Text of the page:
John Francis Holme Drawings
Scope and Content of the Collection
The collection consists of fifteen humorous pen-and-ink drawings of various types of people by John Francis Holme, done in the style of linoleum prints. Cover sheets indicate these were done in 1901 for New York publisher R.H. Russell, apparently to illustrate newspaper columns of George Ade. Also a pamphlet, "The Bandar Log Press, Incorporated" which lists its officers, directors and stockholders.
- Creation: 1901-1902
- Holme, John Francis, 1868-1904 (Person)
Materials are in English.
Conditions Governing Access
John Francis Holme Drawings are open for research in the Special Collections Reading Room; 5 folders at a time maximum (Priority II).
Ownership and Literary Rights
The John Francis Holme Drawings are the physical property of the Newberry Library. Copyright may belong to the authors or their legal heirs or assigns. For permission to publish or reproduce any materials from this collection, contact the Roger and Julie Baskes Department of Special Collections.
Biography of John Francis Holme
Newspaper artist and printer of books.
Born in 1868, John Francis (Frank) Holme grew up in West Virginia, and when a young man worked as a reporter and artist for the Wheeling, West Virginia Register. After two years with the Pittsburgh Press, where possibly his first outstanding illustrations were for the coverage of the Johnstown flood in 1889, Holme moved to Chicago. Here he worked as an illustrator for several newspapers, including the Chicago Post, the Chicago Chronicle and the Daily News.
Holme was known as a rapid, tireless newspaper artist, working at lightning speed in the courtroom, at a crime scene or wherever the action was. He became interested in many methods of illustration, experimenting with chalk-plate, copper-plate etching, dry-point, photo-engravings from pen-and-ink drawings, and greased crayon. Between 1895 and 1900, he founded The School of Illustration in Chicago and the Palette and Chisel Club, held three exhibitions at the Art Institute with John T. McCutcheon and William W. Schmedtjen, and wrote twelve books of instruction for a mail-order course in illustration. But Holme is probably best remembered for establishing a small press called the Bandar Log Press.
The first book from the Bandar Log Press was printed in Holme's home in Chicago in 1895, and was entitled Just For Fun. When Holme fell victim to tuberculosis, he and the Press moved to Asheville, North Carolina in 1901, where the second Bandar Log book, Swanson, Able Seaman was printed. The next year, seeking a better climate for his illness, Holme and the Press moved to Arizona, near Phoenix, and here a small series of booklets entitled Strenuous Lad's Library was produced. These tales, written by George Ade, were illustrated by Frank Holme with woodcuts in the style of an earlier vintage. Meanwhile, friends of his, in order to raise funds to help in his recovery, incorporated the Bandar Log Press at $25 a share. The stay in Arizona did not improve Holme's health, so he moved to a cooler Denver, where he died a few months later in July, 1904.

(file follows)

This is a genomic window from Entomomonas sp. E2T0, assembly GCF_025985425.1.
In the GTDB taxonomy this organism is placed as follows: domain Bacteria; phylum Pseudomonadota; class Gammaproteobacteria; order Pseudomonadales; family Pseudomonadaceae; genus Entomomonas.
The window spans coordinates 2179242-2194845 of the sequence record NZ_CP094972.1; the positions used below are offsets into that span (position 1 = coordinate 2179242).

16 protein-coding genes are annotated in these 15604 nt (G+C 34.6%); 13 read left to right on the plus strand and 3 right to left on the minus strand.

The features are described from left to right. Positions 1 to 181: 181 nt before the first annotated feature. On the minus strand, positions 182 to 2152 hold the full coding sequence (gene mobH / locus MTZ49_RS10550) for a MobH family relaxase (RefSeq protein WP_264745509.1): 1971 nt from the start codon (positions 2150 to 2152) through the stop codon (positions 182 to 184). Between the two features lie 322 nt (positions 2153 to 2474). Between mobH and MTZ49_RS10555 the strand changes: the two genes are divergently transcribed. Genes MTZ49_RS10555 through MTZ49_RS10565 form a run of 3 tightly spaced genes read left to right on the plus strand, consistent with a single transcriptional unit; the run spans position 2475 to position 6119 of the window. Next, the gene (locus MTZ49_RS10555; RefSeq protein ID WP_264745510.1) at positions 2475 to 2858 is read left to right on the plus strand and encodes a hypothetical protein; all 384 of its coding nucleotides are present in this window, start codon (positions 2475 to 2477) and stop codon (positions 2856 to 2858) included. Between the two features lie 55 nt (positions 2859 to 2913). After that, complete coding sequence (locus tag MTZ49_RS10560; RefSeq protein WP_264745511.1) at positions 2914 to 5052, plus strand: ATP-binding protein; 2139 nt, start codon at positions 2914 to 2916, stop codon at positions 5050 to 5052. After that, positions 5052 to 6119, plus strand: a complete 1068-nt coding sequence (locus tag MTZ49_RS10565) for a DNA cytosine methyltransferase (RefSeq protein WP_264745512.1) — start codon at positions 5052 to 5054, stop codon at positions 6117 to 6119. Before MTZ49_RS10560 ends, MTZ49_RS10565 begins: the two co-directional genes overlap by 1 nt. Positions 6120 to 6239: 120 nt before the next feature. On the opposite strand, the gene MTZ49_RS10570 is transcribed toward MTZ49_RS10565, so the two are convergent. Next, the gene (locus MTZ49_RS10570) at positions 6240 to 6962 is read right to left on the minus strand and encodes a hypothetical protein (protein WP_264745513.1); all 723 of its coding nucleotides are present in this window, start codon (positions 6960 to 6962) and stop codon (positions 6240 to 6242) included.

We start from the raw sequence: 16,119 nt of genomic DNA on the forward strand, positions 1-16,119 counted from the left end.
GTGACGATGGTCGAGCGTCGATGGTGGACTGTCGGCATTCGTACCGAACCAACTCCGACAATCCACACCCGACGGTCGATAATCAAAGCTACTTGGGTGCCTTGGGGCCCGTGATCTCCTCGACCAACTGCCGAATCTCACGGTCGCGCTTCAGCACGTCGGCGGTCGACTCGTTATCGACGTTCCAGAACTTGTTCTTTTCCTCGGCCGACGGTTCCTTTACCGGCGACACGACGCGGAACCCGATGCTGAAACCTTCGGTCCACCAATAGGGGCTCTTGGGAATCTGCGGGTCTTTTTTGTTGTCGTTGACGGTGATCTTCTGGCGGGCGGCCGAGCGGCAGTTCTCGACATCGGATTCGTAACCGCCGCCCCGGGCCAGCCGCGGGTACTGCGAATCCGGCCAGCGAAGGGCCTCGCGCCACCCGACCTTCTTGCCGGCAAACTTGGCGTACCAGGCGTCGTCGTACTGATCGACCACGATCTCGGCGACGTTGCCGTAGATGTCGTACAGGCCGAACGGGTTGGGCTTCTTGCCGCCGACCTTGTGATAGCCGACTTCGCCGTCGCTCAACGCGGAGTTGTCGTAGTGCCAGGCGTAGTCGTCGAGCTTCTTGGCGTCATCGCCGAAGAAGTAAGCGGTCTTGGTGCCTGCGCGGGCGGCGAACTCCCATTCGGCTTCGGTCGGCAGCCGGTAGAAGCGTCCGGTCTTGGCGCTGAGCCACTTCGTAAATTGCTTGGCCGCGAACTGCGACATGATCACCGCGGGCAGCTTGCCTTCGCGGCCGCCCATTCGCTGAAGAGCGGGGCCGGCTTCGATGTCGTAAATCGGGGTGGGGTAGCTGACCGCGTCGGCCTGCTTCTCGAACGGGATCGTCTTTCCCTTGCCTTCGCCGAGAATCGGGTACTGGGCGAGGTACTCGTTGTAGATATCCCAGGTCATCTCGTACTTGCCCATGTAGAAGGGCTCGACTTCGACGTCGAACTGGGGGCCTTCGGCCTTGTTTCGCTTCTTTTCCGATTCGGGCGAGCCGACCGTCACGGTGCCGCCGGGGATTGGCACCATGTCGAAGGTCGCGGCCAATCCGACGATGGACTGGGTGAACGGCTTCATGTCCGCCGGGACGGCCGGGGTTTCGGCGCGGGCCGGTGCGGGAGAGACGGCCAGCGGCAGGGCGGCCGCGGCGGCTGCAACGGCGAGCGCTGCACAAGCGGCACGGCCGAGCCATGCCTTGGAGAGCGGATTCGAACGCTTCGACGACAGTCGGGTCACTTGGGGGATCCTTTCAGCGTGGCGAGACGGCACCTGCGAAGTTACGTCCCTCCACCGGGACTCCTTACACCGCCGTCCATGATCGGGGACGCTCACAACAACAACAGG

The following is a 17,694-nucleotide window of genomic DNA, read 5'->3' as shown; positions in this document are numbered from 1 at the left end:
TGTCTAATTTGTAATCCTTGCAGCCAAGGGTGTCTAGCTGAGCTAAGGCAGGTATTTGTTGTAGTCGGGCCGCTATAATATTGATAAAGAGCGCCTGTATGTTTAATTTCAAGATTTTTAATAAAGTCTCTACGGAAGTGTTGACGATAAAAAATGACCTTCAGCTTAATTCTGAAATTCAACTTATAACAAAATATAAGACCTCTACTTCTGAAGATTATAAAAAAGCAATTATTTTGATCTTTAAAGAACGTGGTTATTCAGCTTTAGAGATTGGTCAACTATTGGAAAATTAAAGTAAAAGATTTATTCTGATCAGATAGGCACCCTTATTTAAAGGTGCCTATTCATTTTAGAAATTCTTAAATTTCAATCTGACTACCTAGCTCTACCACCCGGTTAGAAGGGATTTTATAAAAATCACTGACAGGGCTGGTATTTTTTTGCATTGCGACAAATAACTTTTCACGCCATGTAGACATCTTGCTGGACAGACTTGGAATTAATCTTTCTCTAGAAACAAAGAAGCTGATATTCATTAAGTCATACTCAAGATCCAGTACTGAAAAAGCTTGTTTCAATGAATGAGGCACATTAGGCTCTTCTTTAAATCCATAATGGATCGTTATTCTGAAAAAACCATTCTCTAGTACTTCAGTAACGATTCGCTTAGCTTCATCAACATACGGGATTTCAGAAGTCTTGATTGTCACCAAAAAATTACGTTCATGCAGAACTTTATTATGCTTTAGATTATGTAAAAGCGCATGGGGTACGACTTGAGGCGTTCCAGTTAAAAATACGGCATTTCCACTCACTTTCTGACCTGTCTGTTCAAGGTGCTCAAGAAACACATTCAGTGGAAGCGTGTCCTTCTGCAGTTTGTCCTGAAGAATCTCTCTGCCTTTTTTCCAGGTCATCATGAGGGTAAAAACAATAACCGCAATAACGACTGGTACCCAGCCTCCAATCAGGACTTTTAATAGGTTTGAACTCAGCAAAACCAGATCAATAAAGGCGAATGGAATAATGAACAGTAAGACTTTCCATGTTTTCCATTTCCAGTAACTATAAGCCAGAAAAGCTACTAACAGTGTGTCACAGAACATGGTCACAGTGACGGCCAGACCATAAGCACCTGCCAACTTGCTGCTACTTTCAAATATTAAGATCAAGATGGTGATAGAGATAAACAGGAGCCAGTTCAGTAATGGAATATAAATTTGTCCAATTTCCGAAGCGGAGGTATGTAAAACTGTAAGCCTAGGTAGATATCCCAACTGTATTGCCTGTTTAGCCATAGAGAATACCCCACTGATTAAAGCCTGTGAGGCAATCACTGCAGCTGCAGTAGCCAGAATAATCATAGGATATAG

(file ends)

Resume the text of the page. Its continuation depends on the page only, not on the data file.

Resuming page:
Frank Holme was survived by his wife, Ida Van Dyke of London, England and Grimsby, Ontario, whom he had married in 1893.
0.2 Linear Feet (1 box)
Fifteen pen-and-ink drawings by illustrator and printer Frank Holme and a printed list of the officers and stockholders of the Bandar Log Press, established by Holme.
Arranged chronologically and by type of material.
Collection Stack Location
1 22 4
Gift of Evelyn McCutcheon (Mrs. John T. McCutcheon), 1973.
Virginia H. Smith, 2004.
Genre / Form
- Caricatures -- 1901-1950
- Cartoons (humorous images) -- 1901-1950
- Drawings (visual works) -- 1901-1950
- Pen and ink drawings -- Specimens
- Artists, American
- Illustrators -- United States
- Printers -- United States -- History -- 20th century -- Sources
- Inventory of the John Francis Holme Drawings, 1901-1902
- Virginia H. Smith
- Language of description
- Script of description